Italy is a wonderful land, to be savoured in every aspect and without haste: step by step. This is our Top10 best hikes in Italy
Walking is one of the best and most sustainable ways to discover a territory, especially Italy. Our country is so full of wonderful places, ever-changing landscapes, small towns, hidden places and artistic wonders that deciding to walk in Italy is the best idea to savour this territory as an immersive experience and not just as a destination.
This is our Top10 ranking of the best hikes in Italy.
The shortest way to reach oneself goes around the world.
10. Cammino dei Briganti
The Cammino dei Briganti (Brigands' Path) will take you on a discovery of the area between Lazio and Abruzzo, in the lands beaten by the brigands of the Band of Cartore. The route is about 100 km long and winds through forests, mountains, medieval villages and stories of brigandage. You will cross a borderland that was disputed for many years between the Papal State and the Bourbon kingdom: this led to the emergence of independent powers and outlaws who joined the victorious army. Along the way, you can talk to local people who will tell you the stories of these free-men who never wanted to be subjected to a master and instead preferred to live in hiding.
The Cammino dei Briganti can be walked in about 7 days and you can stay in hostels along the way or sleep in tents.
9. Via degli Abati
The Via degli Abati (Abbots Way) is a rather demanding hike that takes you 190 km into the Po Valley and the northern foothills of the Tuscan-Emilian Apennines. Unlike the Via Francigena which passes through cities, here you will travel along paths, mule tracks, through valleys and over ridges with very few asphalted stretches. This road is very old and was used by those who wanted to travel from Pavia (capital of the Lombard kingdom) to Lucca. The name comes from one of the most important stops along with the way, the Bobbio abbey, where the faithful on their way to Rome stopped to pay homage to the remains of Saint Columbanus.
The Abbots Way is the name of a marathon from Pontremoli to Bobbio, one of the most important ultramarathons in nature that has been held on these impervious roads since 2008.
8. Magna via Francigena
The Magna Via Francigena is an ancient road route that runs from Palermo to Agrigento. It was laid out by the Normans around the year 1000, then fell into disuse and has only recently been recovered thanks to topographical studies. The original hike covers almost 190 km, is divided into 9 stages and is enhanced by the "Documento del Viandante", a credential on which a stamp is placed at each stage. Those who arrive in Agrigento with the complete document (you have completed the route on foot, by bicycle or on horseback) will receive the Testimonium, a certificate issued by the Diocesan Museum of the Cathedral of San Gerlando.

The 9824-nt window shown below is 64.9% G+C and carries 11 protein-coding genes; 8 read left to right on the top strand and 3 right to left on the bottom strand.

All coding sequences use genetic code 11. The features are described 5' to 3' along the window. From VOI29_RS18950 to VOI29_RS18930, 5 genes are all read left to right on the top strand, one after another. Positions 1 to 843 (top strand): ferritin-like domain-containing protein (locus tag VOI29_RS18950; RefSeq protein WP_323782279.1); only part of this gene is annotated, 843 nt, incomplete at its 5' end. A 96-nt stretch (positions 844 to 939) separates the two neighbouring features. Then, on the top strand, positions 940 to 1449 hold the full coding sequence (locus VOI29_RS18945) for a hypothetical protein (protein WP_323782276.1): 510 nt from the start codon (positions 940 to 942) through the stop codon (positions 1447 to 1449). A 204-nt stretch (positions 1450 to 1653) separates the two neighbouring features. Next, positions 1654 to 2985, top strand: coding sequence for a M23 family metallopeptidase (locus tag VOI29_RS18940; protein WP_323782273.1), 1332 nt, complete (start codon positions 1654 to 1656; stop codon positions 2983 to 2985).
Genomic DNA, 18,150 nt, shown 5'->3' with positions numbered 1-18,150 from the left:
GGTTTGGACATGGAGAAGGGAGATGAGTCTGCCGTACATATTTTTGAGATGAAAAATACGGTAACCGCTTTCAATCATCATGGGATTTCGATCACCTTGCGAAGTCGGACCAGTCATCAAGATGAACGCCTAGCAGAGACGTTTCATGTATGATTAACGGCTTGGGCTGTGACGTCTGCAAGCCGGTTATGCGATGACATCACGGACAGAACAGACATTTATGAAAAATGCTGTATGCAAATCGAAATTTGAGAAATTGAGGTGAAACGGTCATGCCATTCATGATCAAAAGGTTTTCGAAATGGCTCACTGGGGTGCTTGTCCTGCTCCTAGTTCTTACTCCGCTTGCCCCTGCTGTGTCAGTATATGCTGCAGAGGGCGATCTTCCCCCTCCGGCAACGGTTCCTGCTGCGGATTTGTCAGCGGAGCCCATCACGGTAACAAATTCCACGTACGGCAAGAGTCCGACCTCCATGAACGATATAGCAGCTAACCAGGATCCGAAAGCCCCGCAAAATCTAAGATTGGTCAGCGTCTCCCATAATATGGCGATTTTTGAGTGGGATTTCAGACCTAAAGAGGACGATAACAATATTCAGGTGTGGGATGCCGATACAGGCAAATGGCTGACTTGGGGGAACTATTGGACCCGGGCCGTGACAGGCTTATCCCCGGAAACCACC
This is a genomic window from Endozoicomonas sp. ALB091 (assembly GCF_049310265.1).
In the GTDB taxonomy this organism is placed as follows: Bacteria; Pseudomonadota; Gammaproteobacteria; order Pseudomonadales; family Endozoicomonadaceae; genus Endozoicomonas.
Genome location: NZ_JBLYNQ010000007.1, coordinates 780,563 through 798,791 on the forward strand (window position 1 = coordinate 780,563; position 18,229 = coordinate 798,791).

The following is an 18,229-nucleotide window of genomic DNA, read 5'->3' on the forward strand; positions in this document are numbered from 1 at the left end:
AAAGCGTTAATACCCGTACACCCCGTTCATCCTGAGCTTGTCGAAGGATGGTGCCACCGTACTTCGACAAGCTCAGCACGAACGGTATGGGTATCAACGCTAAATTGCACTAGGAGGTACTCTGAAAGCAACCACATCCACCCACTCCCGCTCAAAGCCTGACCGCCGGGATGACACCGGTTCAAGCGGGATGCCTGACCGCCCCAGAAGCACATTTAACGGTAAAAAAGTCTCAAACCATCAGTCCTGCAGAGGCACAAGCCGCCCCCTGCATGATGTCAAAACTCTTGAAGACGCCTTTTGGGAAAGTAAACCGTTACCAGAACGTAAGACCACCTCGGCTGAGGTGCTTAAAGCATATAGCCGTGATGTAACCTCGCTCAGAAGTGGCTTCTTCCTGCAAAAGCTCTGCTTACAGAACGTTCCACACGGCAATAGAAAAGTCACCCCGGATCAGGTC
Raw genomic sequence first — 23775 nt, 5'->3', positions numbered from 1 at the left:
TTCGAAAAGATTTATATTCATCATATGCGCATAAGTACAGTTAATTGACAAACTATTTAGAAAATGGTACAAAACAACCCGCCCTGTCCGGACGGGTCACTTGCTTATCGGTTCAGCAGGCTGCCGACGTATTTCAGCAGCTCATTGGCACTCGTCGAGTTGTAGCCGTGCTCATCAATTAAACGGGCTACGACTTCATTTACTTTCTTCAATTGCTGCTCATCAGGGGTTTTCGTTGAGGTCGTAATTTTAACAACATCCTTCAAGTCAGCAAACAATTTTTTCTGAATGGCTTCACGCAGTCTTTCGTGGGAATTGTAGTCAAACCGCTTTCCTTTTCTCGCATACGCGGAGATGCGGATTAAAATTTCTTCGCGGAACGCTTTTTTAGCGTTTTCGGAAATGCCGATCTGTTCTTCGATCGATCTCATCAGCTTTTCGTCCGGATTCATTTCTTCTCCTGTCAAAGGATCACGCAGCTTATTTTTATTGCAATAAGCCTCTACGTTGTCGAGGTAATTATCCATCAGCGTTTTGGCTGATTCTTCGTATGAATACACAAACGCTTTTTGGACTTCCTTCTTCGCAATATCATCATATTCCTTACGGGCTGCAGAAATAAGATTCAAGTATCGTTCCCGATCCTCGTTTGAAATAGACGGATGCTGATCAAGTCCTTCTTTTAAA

Is a great way to move between two of Sicily's most fascinating stops!
7. Cammino dei borghi silenti
If you are thinking of discovering Umbria, what better way than by taking the Cammino dei Borghi Silenti (Way of the silent villages)? This is a ring-hike divided into five stages that pass through enchanting and silent medieval villages, surrounded by green chestnut woods. Along the way, you will encounter villages with narrow alleyways and mighty walls, castles on hilltops from which you can see entire valleys, caves, churches and palaces. In Roman times, this area was densely populated, so you will often find archaeological treasures clearly visible.
Immersed in the heart of the Apennines, you will be able to spot deer, fallow deer, hares, wild boar, porcupines and a wide variety of birds.
6. La Via del Sale
This breathtaking ancient hike winds its way through the French and Piedmontese Alps and finally dives into the blue Ligurian Sea. This path of mule tracks and rough paths has been used since ancient times to transport salt from the sea inland. Salt was a product of great value, especially for the preservation of foodstuffs, so everyone needed it. This is why the salt route is actually made up not of a single path but of a network of roads that touch on many villages along the way. But don't worry! The 121km route is well signposted and there is no risk of getting lost.